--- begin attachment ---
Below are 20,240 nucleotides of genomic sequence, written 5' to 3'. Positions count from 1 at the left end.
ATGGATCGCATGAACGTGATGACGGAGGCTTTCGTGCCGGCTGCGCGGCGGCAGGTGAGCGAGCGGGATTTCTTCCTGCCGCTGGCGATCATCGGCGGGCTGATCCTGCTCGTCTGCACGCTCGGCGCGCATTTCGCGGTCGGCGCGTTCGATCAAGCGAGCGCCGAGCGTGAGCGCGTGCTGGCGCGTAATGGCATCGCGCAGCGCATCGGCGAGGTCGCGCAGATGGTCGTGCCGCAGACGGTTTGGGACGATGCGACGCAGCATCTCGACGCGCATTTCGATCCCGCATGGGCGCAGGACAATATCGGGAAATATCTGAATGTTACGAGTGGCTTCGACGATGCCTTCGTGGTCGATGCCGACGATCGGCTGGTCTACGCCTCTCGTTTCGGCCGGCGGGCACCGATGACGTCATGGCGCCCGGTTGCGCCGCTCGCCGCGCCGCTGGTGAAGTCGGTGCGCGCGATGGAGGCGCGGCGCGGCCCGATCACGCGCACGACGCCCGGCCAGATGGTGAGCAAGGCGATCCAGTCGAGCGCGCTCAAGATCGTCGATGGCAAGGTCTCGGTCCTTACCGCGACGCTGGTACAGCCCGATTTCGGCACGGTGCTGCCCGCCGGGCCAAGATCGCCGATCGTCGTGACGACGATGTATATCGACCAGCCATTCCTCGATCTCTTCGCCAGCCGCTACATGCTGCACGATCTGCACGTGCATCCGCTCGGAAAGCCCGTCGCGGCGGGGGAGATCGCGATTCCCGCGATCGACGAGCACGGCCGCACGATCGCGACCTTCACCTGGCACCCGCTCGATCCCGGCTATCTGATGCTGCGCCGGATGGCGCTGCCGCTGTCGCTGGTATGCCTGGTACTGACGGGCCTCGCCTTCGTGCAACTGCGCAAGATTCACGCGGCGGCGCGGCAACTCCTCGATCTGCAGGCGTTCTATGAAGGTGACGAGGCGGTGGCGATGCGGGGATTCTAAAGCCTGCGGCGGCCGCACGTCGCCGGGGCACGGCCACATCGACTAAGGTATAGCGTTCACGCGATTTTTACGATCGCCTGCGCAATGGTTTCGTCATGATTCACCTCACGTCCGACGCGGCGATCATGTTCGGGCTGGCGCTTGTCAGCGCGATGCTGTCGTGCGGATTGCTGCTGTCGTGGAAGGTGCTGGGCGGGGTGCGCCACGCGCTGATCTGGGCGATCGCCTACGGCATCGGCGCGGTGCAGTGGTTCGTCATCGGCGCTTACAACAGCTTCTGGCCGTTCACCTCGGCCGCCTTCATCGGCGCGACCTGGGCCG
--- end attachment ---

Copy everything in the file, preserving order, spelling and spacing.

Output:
Below are 20,240 nucleotides of genomic sequence, written 5' to 3'. Positions count from 1 at the left end.
ATGGATCGCATGAACGTGATGACGGAGGCTTTCGTGCCGGCTGCGCGGCGGCAGGTGAGCGAGCGGGATTTCTTCCTGCCGCTGGCGATCATCGGCGGGCTGATCCTGCTCGTCTGCACGCTCGGCGCGCATTTCGCGGTCGGCGCGTTCGATCAAGCGAGCGCCGAGCGTGAGCGCGTGCTGGCGCGTAATGGCATCGCGCAGCGCATCGGCGAGGTCGCGCAGATGGTCGTGCCGCAGACGGTTTGGGACGATGCGACGCAGCATCTCGACGCGCATTTCGATCCCGCATGGGCGCAGGACAATATCGGGAAATATCTGAATGTTACGAGTGGCTTCGACGATGCCTTCGTGGTCGATGCCGACGATCGGCTGGTCTACGCCTCTCGTTTCGGCCGGCGGGCACCGATGACGTCATGGCGCCCGGTTGCGCCGCTCGCCGCGCCGCTGGTGAAGTCGGTGCGCGCGATGGAGGCGCGGCGCGGCCCGATCACGCGCACGACGCCCGGCCAGATGGTGAGCAAGGCGATCCAGTCGAGCGCGCTCAAGATCGTCGATGGCAAGGTCTCGGTCCTTACCGCGACGCTGGTACAGCCCGATTTCGGCACGGTGCTGCCCGCCGGGCCAAGATCGCCGATCGTCGTGACGACGATGTATATCGACCAGCCATTCCTCGATCTCTTCGCCAGCCGCTACATGCTGCACGATCTGCACGTGCATCCGCTCGGAAAGCCCGTCGCGGCGGGGGAGATCGCGATTCCCGCGATCGACGAGCACGGCCGCACGATCGCGACCTTCACCTGGCACCCGCTCGATCCCGGCTATCTGATGCTGCGCCGGATGGCGCTGCCGCTGTCGCTGGTATGCCTGGTACTGACGGGCCTCGCCTTCGTGCAACTGCGCAAGATTCACGCGGCGGCGCGGCAACTCCTCGATCTGCAGGCGTTCTATGAAGGTGACGAGGCGGTGGCGATGCGGGGATTCTAAAGCCTGCGGCGGCCGCACGTCGCCGGGGCACGGCCACATCGACTAAGGTATAGCGTTCACGCGATTTTTACGATCGCCTGCGCAATGGTTTCGTCATGATTCACCTCACGTCCGACGCGGCGATCATGTTCGGGCTGGCGCTTGTCAGCGCGATGCTGTCGTGCGGATTGCTGCTGTCGTGGAAGGTGCTGGGCGGGGTGCGCCACGCGCTGATCTGGGCGATCGCCTACGGCATCGGCGCGGTGCAGTGGTTCGTCATCGGCGCTTACAACAGCTTCTGGCCGTTCACCTCGGCCGCCTTCATCGGCGCGACCTGGGCCG